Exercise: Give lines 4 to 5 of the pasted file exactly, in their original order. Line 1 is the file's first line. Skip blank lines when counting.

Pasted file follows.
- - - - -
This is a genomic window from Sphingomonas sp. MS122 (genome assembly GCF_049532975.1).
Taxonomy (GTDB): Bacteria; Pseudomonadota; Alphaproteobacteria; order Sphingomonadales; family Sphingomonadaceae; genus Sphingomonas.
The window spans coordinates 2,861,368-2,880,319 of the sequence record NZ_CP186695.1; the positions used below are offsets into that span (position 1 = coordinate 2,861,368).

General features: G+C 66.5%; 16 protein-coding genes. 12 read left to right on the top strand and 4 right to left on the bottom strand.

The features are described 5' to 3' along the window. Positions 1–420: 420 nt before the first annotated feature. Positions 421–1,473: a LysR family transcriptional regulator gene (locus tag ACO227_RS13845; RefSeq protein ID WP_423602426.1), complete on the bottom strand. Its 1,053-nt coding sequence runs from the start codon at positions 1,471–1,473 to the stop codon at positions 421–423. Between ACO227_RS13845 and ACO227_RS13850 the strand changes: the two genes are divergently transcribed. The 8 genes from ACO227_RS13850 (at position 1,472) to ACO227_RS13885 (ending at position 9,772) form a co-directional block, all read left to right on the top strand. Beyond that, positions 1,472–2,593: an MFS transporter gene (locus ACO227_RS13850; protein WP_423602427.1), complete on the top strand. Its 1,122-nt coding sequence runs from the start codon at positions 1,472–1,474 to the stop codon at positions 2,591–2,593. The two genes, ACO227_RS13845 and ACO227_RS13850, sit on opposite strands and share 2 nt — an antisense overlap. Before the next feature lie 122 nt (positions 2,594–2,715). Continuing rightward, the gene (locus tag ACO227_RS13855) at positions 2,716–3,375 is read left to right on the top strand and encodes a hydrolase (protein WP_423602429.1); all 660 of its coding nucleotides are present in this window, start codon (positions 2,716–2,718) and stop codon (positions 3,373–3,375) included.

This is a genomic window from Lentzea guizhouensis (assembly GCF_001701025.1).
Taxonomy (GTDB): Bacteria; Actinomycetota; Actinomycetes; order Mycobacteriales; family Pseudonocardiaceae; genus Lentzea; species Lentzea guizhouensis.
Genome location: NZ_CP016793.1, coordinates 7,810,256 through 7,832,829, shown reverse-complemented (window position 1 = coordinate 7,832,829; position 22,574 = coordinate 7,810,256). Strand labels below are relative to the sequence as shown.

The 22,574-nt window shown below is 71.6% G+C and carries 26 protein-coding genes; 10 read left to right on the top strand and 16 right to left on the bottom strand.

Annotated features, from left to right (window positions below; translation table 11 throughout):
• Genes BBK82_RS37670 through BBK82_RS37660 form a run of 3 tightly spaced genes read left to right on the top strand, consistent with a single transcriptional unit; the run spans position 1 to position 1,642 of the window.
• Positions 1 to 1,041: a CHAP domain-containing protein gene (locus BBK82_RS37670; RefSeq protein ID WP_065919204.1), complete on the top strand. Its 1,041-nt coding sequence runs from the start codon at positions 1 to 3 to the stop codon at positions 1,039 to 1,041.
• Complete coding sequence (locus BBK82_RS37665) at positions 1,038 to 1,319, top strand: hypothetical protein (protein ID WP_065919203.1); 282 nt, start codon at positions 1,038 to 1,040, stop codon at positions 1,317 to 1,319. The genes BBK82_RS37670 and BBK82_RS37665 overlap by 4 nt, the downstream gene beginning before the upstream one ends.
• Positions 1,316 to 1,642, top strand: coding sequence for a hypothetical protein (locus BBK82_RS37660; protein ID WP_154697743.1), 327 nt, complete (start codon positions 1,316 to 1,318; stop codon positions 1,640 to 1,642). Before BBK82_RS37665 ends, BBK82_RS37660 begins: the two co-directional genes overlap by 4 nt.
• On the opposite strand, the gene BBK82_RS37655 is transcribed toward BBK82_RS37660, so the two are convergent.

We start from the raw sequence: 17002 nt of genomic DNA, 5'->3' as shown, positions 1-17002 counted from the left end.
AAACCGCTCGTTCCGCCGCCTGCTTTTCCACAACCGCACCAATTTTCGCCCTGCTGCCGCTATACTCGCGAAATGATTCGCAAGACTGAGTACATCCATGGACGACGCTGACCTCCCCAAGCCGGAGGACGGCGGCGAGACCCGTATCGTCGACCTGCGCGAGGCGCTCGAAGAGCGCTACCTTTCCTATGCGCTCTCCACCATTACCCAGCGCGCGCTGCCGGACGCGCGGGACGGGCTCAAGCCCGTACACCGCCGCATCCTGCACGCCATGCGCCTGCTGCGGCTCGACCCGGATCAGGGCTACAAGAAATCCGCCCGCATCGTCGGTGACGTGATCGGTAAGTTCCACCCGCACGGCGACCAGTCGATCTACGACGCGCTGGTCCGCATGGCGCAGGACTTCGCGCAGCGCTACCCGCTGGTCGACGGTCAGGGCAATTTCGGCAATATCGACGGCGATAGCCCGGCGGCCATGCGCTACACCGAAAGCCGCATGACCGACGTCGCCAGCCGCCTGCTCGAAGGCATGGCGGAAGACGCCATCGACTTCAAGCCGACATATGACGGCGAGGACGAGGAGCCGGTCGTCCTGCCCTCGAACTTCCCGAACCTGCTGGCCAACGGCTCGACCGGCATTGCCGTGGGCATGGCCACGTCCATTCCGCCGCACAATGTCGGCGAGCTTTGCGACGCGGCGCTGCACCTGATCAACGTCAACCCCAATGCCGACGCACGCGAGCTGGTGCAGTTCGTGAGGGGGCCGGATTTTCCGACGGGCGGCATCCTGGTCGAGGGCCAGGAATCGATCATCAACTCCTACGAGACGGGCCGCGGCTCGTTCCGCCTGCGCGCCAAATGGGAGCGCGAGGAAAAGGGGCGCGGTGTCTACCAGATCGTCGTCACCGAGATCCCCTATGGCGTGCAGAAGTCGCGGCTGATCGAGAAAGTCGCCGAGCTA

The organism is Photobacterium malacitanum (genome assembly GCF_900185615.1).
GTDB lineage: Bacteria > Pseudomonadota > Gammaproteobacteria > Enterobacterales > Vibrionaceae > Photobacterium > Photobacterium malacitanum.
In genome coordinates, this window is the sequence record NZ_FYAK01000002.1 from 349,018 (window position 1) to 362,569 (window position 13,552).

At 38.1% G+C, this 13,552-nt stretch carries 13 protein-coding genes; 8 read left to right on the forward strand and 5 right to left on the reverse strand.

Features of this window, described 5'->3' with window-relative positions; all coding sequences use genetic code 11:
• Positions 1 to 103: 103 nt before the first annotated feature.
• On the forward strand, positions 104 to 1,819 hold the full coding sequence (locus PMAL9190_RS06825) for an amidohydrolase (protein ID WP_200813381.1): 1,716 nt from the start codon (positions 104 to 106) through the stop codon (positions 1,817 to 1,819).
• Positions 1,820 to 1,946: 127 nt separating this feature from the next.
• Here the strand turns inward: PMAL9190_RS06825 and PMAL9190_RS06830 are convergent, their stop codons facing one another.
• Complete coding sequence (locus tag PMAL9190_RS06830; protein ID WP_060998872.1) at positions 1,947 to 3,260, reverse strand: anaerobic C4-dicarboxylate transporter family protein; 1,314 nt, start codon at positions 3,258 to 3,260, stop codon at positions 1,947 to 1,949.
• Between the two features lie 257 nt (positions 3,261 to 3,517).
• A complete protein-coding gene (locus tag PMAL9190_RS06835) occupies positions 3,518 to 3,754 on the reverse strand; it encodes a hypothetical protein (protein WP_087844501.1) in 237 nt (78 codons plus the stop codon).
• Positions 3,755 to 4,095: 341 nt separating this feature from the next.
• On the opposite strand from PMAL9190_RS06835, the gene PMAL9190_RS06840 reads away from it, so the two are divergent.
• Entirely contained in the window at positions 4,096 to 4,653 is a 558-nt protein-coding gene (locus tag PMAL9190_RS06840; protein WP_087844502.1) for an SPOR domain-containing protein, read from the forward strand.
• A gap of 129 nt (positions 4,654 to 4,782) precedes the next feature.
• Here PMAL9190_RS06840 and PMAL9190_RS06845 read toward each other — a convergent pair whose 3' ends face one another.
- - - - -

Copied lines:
General features: G+C 66.5%; 16 protein-coding genes. 12 read left to right on the top strand and 4 right to left on the bottom strand.

The features are described 5' to 3' along the window. Positions 1–420: 420 nt before the first annotated feature. Positions 421–1,473: a LysR family transcriptional regulator gene (locus tag ACO227_RS13845; RefSeq protein ID WP_423602426.1), complete on the bottom strand. Its 1,053-nt coding sequence runs from the start codon at positions 1,471–1,473 to the stop codon at positions 421–423. Between ACO227_RS13845 and ACO227_RS13850 the strand changes: the two genes are divergently transcribed. The 8 genes from ACO227_RS13850 (at position 1,472) to ACO227_RS13885 (ending at position 9,772) form a co-directional block, all read left to right on the top strand. Beyond that, positions 1,472–2,593: an MFS transporter gene (locus ACO227_RS13850; protein WP_423602427.1), complete on the top strand. Its 1,122-nt coding sequence runs from the start codon at positions 1,472–1,474 to the stop codon at positions 2,591–2,593. The two genes, ACO227_RS13845 and ACO227_RS13850, sit on opposite strands and share 2 nt — an antisense overlap. Before the next feature lie 122 nt (positions 2,594–2,715). Continuing rightward, the gene (locus tag ACO227_RS13855) at positions 2,716–3,375 is read left to right on the top strand and encodes a hydrolase (protein WP_423602429.1); all 660 of its coding nucleotides are present in this window, start codon (positions 2,716–2,718) and stop codon (positions 3,373–3,375) included.